Evident from the growth in the size of exhibit hall and the number of participants attending the mHealth Summit this year is that the business and technology side of the field is growing fast. In fact, it’s growing so fast that a group of panelists called it the “mHealth bubble” during a vibrant discussion about the value of mHealth.

The parts playing catch-up are research and evaluation. That’s according to William T. Riley, Ph.D., chair of the NIH mHealth Interest Group, and program director at the National Heart, Lung, and Blood Institute.

Agencies such as the NIH are trying to figure out how best to streamline the research side of things to help with quicker deployment of mHealth products, and according to Dr. Riley, physicians play an important role in integrating mobile technologies in the health care system.

Here’s more from Dr. Riley:

Naseem S. Miller (@NaseemSMiller)


Filed under Family Medicine, health reform, IMNG

mHealth Moving Fast, Raising Hope, And Questions

Hopes, ideas, and hundreds of apps, are floating in the hallways during the third annual mHealth Summit, marking the beginnings of a field that is still in its infancy and carries with it more questions than answers.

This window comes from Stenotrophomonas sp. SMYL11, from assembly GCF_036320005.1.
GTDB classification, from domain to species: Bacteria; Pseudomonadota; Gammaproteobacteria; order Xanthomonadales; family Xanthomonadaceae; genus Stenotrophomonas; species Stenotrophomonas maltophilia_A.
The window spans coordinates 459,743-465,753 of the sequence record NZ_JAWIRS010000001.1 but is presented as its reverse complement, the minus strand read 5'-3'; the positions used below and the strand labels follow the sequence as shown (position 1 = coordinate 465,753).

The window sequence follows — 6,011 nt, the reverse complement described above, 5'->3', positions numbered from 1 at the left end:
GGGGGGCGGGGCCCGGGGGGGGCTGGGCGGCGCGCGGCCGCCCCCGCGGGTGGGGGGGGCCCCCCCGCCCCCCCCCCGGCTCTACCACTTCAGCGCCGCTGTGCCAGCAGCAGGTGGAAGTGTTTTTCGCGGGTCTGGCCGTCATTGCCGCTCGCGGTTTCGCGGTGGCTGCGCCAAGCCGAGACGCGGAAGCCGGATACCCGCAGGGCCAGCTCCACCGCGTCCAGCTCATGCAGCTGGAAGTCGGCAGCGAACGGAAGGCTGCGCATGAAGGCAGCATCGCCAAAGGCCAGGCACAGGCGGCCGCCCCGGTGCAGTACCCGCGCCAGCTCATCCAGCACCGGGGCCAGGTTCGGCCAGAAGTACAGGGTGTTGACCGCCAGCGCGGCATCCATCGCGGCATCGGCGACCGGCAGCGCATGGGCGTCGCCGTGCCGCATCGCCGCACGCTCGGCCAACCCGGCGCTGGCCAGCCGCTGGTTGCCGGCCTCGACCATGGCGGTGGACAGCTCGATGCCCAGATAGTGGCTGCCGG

The federal government is pushing mHealth, launching programs like the Healthy Apps Challenge, which Dr. Regina Benjamin, the U.S. Surgeon General, introduced in her keynote speech. Health and Human Services Secretary Kathleen Sebelius, introduced the SmokeFreeTXT program, a text messaging service that helps teens quit smoking. Ms. Sebelius also established the Text4Health Task Force last year to look at other uses of texting in promoting healthy behavior.

“As our phones get more powerful, they are becoming our primary tools for doing everything from getting directions to deciding where to eat, Ms. Sebelius said during her keynote speech on Monday.  “And increasingly, that includes using our phones to track, manage, and improve our health.  In the iTunes store alone, there are nearly 12,000 different apps related to health – a number that will probably have gone up by the time I finish speaking.”